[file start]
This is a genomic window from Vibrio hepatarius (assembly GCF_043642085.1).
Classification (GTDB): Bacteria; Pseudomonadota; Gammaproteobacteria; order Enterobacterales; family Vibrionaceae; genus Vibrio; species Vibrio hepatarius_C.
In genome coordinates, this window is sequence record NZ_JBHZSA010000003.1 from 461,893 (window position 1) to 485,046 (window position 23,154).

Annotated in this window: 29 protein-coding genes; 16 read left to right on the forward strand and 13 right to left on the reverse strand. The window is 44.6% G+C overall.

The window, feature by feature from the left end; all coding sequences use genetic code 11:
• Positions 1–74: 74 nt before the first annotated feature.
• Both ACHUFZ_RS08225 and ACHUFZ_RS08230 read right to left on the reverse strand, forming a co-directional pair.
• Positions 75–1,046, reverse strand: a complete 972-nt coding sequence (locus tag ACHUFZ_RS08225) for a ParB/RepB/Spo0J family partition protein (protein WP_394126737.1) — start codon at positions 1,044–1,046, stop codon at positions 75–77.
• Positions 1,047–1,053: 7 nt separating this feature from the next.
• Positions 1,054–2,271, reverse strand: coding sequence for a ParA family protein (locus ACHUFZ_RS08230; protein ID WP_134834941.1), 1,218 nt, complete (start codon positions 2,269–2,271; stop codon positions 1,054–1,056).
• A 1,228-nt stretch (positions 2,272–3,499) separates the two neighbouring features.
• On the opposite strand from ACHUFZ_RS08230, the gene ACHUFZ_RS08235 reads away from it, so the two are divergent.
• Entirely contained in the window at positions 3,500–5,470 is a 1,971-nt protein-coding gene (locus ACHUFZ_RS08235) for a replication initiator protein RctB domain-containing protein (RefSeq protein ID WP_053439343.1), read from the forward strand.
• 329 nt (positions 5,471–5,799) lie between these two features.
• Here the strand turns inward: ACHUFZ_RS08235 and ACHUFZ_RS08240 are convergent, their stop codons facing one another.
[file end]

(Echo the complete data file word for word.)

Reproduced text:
This is a genomic window from Vibrio hepatarius (assembly GCF_043642085.1).
Classification (GTDB): Bacteria; Pseudomonadota; Gammaproteobacteria; order Enterobacterales; family Vibrionaceae; genus Vibrio; species Vibrio hepatarius_C.
In genome coordinates, this window is sequence record NZ_JBHZSA010000003.1 from 461,893 (window position 1) to 485,046 (window position 23,154).

Annotated in this window: 29 protein-coding genes; 16 read left to right on the forward strand and 13 right to left on the reverse strand. The window is 44.6% G+C overall.

The window, feature by feature from the left end; all coding sequences use genetic code 11:
• Positions 1–74: 74 nt before the first annotated feature.
• Both ACHUFZ_RS08225 and ACHUFZ_RS08230 read right to left on the reverse strand, forming a co-directional pair.
• Positions 75–1,046, reverse strand: a complete 972-nt coding sequence (locus tag ACHUFZ_RS08225) for a ParB/RepB/Spo0J family partition protein (protein WP_394126737.1) — start codon at positions 1,044–1,046, stop codon at positions 75–77.
• Positions 1,047–1,053: 7 nt separating this feature from the next.
• Positions 1,054–2,271, reverse strand: coding sequence for a ParA family protein (locus ACHUFZ_RS08230; protein ID WP_134834941.1), 1,218 nt, complete (start codon positions 2,269–2,271; stop codon positions 1,054–1,056).
• A 1,228-nt stretch (positions 2,272–3,499) separates the two neighbouring features.
• On the opposite strand from ACHUFZ_RS08230, the gene ACHUFZ_RS08235 reads away from it, so the two are divergent.
• Entirely contained in the window at positions 3,500–5,470 is a 1,971-nt protein-coding gene (locus ACHUFZ_RS08235) for a replication initiator protein RctB domain-containing protein (RefSeq protein ID WP_053439343.1), read from the forward strand.
• 329 nt (positions 5,471–5,799) lie between these two features.
• Here the strand turns inward: ACHUFZ_RS08235 and ACHUFZ_RS08240 are convergent, their stop codons facing one another.